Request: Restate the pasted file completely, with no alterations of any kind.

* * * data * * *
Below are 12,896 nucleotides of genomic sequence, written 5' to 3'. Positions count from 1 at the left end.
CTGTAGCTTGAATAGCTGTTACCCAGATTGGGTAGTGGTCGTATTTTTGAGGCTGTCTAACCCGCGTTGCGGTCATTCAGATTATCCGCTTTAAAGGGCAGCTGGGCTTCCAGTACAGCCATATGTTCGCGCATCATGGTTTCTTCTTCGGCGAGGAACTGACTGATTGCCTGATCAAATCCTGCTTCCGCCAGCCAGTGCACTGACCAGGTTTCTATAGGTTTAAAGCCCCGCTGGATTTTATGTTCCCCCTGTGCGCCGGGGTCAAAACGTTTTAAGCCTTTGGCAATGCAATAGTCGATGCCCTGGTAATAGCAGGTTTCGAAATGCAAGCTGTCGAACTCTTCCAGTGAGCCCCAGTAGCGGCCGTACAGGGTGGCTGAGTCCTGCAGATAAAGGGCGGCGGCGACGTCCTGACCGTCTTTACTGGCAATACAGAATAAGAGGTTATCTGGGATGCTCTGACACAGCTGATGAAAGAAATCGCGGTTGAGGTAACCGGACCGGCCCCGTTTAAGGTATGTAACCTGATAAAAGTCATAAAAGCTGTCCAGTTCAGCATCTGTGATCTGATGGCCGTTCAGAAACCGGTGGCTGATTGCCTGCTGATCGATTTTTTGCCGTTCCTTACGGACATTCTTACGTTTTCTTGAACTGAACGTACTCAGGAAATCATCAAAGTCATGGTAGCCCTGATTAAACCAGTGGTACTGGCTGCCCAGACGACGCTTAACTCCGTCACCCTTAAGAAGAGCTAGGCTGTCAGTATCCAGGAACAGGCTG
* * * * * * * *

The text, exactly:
Below are 12,896 nucleotides of genomic sequence, written 5' to 3'. Positions count from 1 at the left end.
CTGTAGCTTGAATAGCTGTTACCCAGATTGGGTAGTGGTCGTATTTTTGAGGCTGTCTAACCCGCGTTGCGGTCATTCAGATTATCCGCTTTAAAGGGCAGCTGGGCTTCCAGTACAGCCATATGTTCGCGCATCATGGTTTCTTCTTCGGCGAGGAACTGACTGATTGCCTGATCAAATCCTGCTTCCGCCAGCCAGTGCACTGACCAGGTTTCTATAGGTTTAAAGCCCCGCTGGATTTTATGTTCCCCCTGTGCGCCGGGGTCAAAACGTTTTAAGCCTTTGGCAATGCAATAGTCGATGCCCTGGTAATAGCAGGTTTCGAAATGCAAGCTGTCGAACTCTTCCAGTGAGCCCCAGTAGCGGCCGTACAGGGTGGCTGAGTCCTGCAGATAAAGGGCGGCGGCGACGTCCTGACCGTCTTTACTGGCAATACAGAATAAGAGGTTATCTGGGATGCTCTGACACAGCTGATGAAAGAAATCGCGGTTGAGGTAACCGGACCGGCCCCGTTTAAGGTATGTAACCTGATAAAAGTCATAAAAGCTGTCCAGTTCAGCATCTGTGATCTGATGGCCGTTCAGAAACCGGTGGCTGATTGCCTGCTGATCGATTTTTTGCCGTTCCTTACGGACATTCTTACGTTTTCTTGAACTGAACGTACTCAGGAAATCATCAAAGTCATGGTAGCCCTGATTAAACCAGTGGTACTGGCTGCCCAGACGACGCTTAACTCCGTCACCCTTAAGAAGAGCTAGGCTGTCAGTATCCAGGAACAGGCTG